“Just knowing that they’re going to be ruled by a terrorist organization [whose members] can’t read, and they’re going to be the ones who are going to be put in charge of people who spent years of their lives to go to school and get higher education … You know, it’s just sad. You have no idea how desperate and how hopeless people are in Afghanistan.”
Sayed strongly believes the United States should let in Afghan refugees, as do Palos Verdes Peninsula High School students Hameeda Uloomi and Sulaiman Shaikh. Uloomi and Shaikh founded AFG Aid, an organization dedicated to delivering access to safe education in countries like Afghanistan, at their school nearly a year ago.
Before the Taliban takeover, Uloomi, who spent her childhood in Afghanistan, and Shaikh, who lived in Pakistan, were collecting school supplies from their neighborhood to donate to schools in Afghanistan.
“Before I moved here to America five years ago, I experienced a lot of terror by the people that are doing this today as well,” Uloomi told The Epoch Times. “So coming here to America, I was watching the news reading articles about what’s happening back home, and it would really hurt me to see all these children without food, without an education, and without the right supplies.”
Uloomi said she had hoped to travel with some of her fellow students to Kabul to distribute supplies to schools. However, plans changed when the Taliban returned.
Uloomi, who is still in touch with her family in Afghanistan, said her father is actively trying to get them out. She just heard from her uncle, whose school is locked down.
“This has been his fifth time or sixth time where he stopped from going school or it was just shut down, and there’s no way for them to even do online school,” Uloomi said. “My uncle is very young, and as a young adult who should be pursuing his career and his dream, but instead he’s locked up in his house not being able to do anything, and it’s just very scary and heartbreaking for us all the way here in America, knowing that we are safe here but our family back home we may not hear from them.”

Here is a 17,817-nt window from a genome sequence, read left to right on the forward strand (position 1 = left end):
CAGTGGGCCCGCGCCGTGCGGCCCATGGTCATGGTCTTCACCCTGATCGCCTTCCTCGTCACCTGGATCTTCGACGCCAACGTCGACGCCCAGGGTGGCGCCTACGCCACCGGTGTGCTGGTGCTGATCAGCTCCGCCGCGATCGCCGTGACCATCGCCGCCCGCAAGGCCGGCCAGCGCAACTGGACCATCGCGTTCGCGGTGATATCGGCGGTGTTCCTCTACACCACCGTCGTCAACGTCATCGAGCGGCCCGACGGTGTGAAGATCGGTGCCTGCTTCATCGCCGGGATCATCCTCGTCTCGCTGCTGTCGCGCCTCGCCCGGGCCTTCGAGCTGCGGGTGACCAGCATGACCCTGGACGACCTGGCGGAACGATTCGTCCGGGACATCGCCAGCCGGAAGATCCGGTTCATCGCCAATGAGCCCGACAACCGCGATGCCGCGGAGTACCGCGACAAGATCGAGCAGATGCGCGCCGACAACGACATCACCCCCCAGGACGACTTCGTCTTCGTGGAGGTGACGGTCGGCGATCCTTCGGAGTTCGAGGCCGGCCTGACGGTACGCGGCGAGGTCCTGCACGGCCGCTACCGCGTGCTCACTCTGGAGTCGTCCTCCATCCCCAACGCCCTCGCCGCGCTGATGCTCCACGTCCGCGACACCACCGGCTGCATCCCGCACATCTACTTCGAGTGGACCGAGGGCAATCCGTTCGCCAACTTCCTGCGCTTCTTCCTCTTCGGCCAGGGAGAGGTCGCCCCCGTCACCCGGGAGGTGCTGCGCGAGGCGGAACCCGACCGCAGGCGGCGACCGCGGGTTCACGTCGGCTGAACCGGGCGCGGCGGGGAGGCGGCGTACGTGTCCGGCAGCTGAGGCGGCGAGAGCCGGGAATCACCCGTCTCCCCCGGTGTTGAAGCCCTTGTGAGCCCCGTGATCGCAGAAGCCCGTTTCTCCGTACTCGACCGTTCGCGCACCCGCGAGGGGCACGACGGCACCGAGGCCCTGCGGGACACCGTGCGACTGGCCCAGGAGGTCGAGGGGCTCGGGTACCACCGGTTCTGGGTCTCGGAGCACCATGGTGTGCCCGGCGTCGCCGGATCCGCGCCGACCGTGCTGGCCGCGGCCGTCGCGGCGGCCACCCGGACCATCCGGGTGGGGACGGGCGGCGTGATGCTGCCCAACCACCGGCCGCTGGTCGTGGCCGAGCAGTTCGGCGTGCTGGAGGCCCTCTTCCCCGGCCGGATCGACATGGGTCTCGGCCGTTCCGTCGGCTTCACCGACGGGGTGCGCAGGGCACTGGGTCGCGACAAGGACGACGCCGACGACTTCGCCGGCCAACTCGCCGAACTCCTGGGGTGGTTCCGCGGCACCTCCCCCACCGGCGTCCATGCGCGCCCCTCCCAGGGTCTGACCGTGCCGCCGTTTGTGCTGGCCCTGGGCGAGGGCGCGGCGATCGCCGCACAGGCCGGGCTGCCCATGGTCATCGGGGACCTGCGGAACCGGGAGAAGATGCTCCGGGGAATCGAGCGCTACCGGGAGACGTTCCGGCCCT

Shaikh and Uloomi said the fact that people can’t go to school as a result of the lockdown is all the more heartbreaking to them since AFG Aid began specifically with a passion to help further education in war-torn countries.
“Education … we’re not even worrying about that right now, and that makes me really sad because education is what we need to get out of this,” Uloomi said.
Shaikh agreed, saying that education is important to countries like Afghanistan because it’s what keeps young people from joining extremist groups like the Taliban.
Shaikh said the group has now shifted its focus to raising awareness and lobbying for the United States to allow Afghan refugees into the country.
AFG Aid recently organized several peaceful demonstrations in Los Angeles to lobby for refugees to find safety in the United States.
“We want people to know that we don’t want this to be political at all. We want the message to be to help the people of Afghanistan because pointing fingers is not going to do anything for us,” Shaikh said. “This is about figuring out a solution to a human rights crisis.”